The day was ended with the typical tea of North Africa steeped with fresh mint. It was an amazing and relaxing afternoon...and a newfound indulgence that will be repeated! We are already planning our next escape. To imagine that Muslims go to the hamam weekly creates jealousy in me! You feel so refreshed and peaceful after a few hours of sweating and scrubbing and massage. I had this deep seeded feeling that such indulgences were pratically sinful, but I have seen the light and are a new woman!! Melanie laughs at me and just asks when I would like to accompany her again!

01 February 2008


Tomorrow is Chandeleur here in France. It is crepes and Nutella 24 hours straight. Seriously, even the publicity from the grocery store devotes a whopping 4 pages to all of the ingredients and toppings and machines to make crepes. (And really exciting ones...eggs, flour, jelly, nutella...wow!!) It is a perfect example of one of the many French rituals that involves food.

The Catholic holiday of Candlemas, on 2 February, is a feast to commemorate the purification of the Virgin Mary and the presentation of baby Jesus. In France, this holiday is called la Chandeleur, Fête de la Lumière, or crêpe day. But even Nathan and Celia's French teacher had to look up the history of the ritual. She only knew it as the Time-to-Eat-Crepes day!

There are all kinds of French proverbs and sayings for Chandeleur; here are just a few. Note the similarities to the Groundhog Day predictions made in the US and Canada:

À la Chandeleur, l'hiver cesse ou reprend vigueur

On Candlemas, winter ends or strengthens

À la Chandeleur, le jour croît de deux heures

On Candlemas, the day grows by two hours

Chandeleur couverte, quarante jours de perte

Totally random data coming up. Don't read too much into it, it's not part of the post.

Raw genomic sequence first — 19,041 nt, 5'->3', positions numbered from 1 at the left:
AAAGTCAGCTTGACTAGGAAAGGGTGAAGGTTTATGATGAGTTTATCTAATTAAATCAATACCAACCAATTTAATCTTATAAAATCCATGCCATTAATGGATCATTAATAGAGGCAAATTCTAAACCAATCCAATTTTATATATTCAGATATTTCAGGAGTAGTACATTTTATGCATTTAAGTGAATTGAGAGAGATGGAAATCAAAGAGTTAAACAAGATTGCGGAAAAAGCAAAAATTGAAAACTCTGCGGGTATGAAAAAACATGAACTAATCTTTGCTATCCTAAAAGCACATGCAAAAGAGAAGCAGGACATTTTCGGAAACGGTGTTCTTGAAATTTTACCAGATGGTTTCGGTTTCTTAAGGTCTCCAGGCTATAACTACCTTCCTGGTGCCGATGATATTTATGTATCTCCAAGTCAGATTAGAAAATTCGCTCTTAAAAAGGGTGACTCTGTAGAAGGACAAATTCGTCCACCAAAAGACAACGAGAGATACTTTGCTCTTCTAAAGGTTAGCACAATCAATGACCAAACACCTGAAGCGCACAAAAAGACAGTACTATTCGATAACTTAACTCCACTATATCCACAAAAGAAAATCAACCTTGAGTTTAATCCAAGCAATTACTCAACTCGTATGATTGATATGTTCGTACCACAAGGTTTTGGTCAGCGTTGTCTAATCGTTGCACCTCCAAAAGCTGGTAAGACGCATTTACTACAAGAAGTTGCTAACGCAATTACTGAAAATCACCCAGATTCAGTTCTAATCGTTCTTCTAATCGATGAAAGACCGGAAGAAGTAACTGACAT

Candlemas covered (in snow), forty days lost

Rosée à la Chandeleur, hiver à sa dernière heure

Dew on Candlemas, winter at its final hour

Here is Celia's favorite crepe recipe. We just feasted on them tonight!! The batter saves well in the refrigerator to enjoy again and again. It may take a time or two to master the art of crepe making, but don't give up...it is well worth it! Celia prefers to spread Nutella from edge to the very edge. Me, I like just a shake of sugar and cinnamon. Warm from the stove they are such a treat.

Chandeleur Crepes

1 1/2 cups whole milk

3 large eggs

3 tablespoons sugar

1 teaspoon salt

Scant 5 tablespoons unsalted butter, melted

1/2 cup brandy

1 teaspoon vanilla extract

1 cup all-purpose flour

Additional butter for cooking

Additional sugar or clear jelly such as apple or apricot for serving
Special equipment: Iron skillet or crêpe pan

Flexible metal or plastic spatula

In a blender, combine milk and eggs. Mix on medium-high speed until foamy, about 10 seconds. Turn blender to low speed and remove feed top. With blender going, add sugar and salt. Replace feed top and blend on high speed for a few seconds, then turn blender back to low. In the same manner, add butter, brandy, and vanilla, replacing feed top and blending for several seconds after each addition. Turn blender off. Add flour all at once and blend until just combined.
Place crêpe pan over moderately high heat. With flexible spatula, spread a tiny amount of butter in pan (an alternative method is to brush the pan with melted butter using a pastry brush) and heat until butter just begins to smoke. Pour 1/4 to 1/3 cup batter into the pan. As you pour, quickly tilt the pan in all directions to spread a thin layer of batter across the bottom. Pour in just enough batter to cover the pan.
Cook crêpe over moderately high heat until bubbles just begin to form on the exposed surface, about one to two minutes. Lift up the edge to check the cooking process — if the crêpe starts to burn before it is cooked through, turn down the heat. If it is not nicely browned after two minutes, turn up the heat.
When underside of crêpe is browned, flip and cook another minute or less, until other side is browned. Remove from pan and keep warm in the oven, loosely covered with foil.
Grease pan with a very small amount of butter and repeat process. Continue until all batter is used, stacking cooked crêpes on a plate in the oven. To serve, sprinkle each crêpe with sugar or spread with jelly and fold or roll up.

Note: Making the batter for these crêpes is relatively easy, but cooking them can be laborious. Once you have a gotten a feel for the procedure (you will probably have to tinker with the heat and cooking time, since every pan behaves slightly differently), you can save time by using two pans at once. Stagger the process so you are pouring the batter into one pan while a crêpe is cooking in the other. This way, you will be able to closely attend to both but will finish in half the time.

Joyeux Chandeleur!!